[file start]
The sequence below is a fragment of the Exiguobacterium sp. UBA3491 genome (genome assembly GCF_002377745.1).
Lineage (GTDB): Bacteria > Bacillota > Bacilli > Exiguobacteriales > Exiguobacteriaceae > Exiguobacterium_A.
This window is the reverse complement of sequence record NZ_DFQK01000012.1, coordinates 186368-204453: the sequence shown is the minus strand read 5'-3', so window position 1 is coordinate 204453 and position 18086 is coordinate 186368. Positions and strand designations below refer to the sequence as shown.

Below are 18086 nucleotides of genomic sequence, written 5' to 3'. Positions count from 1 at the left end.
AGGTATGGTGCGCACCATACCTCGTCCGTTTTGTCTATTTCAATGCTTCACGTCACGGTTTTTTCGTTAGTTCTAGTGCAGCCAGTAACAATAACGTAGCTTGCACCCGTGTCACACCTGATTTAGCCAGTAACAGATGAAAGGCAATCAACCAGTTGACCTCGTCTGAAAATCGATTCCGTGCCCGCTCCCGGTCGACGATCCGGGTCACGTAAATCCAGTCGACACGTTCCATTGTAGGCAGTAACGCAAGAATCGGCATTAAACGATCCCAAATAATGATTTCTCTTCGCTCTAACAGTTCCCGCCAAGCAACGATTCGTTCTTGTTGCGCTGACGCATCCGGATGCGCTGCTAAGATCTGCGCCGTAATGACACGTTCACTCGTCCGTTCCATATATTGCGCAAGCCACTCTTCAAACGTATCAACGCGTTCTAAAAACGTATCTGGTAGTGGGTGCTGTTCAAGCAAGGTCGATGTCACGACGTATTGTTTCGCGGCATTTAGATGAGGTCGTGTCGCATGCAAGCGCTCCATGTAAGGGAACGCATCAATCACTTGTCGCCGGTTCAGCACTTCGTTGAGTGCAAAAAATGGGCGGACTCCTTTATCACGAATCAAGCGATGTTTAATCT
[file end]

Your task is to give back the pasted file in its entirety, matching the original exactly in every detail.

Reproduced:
The sequence below is a fragment of the Exiguobacterium sp. UBA3491 genome (genome assembly GCF_002377745.1).
Lineage (GTDB): Bacteria > Bacillota > Bacilli > Exiguobacteriales > Exiguobacteriaceae > Exiguobacterium_A.
This window is the reverse complement of sequence record NZ_DFQK01000012.1, coordinates 186368-204453: the sequence shown is the minus strand read 5'-3', so window position 1 is coordinate 204453 and position 18086 is coordinate 186368. Positions and strand designations below refer to the sequence as shown.

Below are 18086 nucleotides of genomic sequence, written 5' to 3'. Positions count from 1 at the left end.
AGGTATGGTGCGCACCATACCTCGTCCGTTTTGTCTATTTCAATGCTTCACGTCACGGTTTTTTCGTTAGTTCTAGTGCAGCCAGTAACAATAACGTAGCTTGCACCCGTGTCACACCTGATTTAGCCAGTAACAGATGAAAGGCAATCAACCAGTTGACCTCGTCTGAAAATCGATTCCGTGCCCGCTCCCGGTCGACGATCCGGGTCACGTAAATCCAGTCGACACGTTCCATTGTAGGCAGTAACGCAAGAATCGGCATTAAACGATCCCAAATAATGATTTCTCTTCGCTCTAACAGTTCCCGCCAAGCAACGATTCGTTCTTGTTGCGCTGACGCATCCGGATGCGCTGCTAAGATCTGCGCCGTAATGACACGTTCACTCGTCCGTTCCATATATTGCGCAAGCCACTCTTCAAACGTATCAACGCGTTCTAAAAACGTATCTGGTAGTGGGTGCTGTTCAAGCAAGGTCGATGTCACGACGTATTGTTTCGCGGCATTTAGATGAGGTCGTGTCGCATGCAAGCGCTCCATGTAAGGGAACGCATCAATCACTTGTCGCCGGTTCAGCACTTCGTTGAGTGCAAAAAATGGGCGGACTCCTTTATCACGAATCAAGCGATGTTTAATCT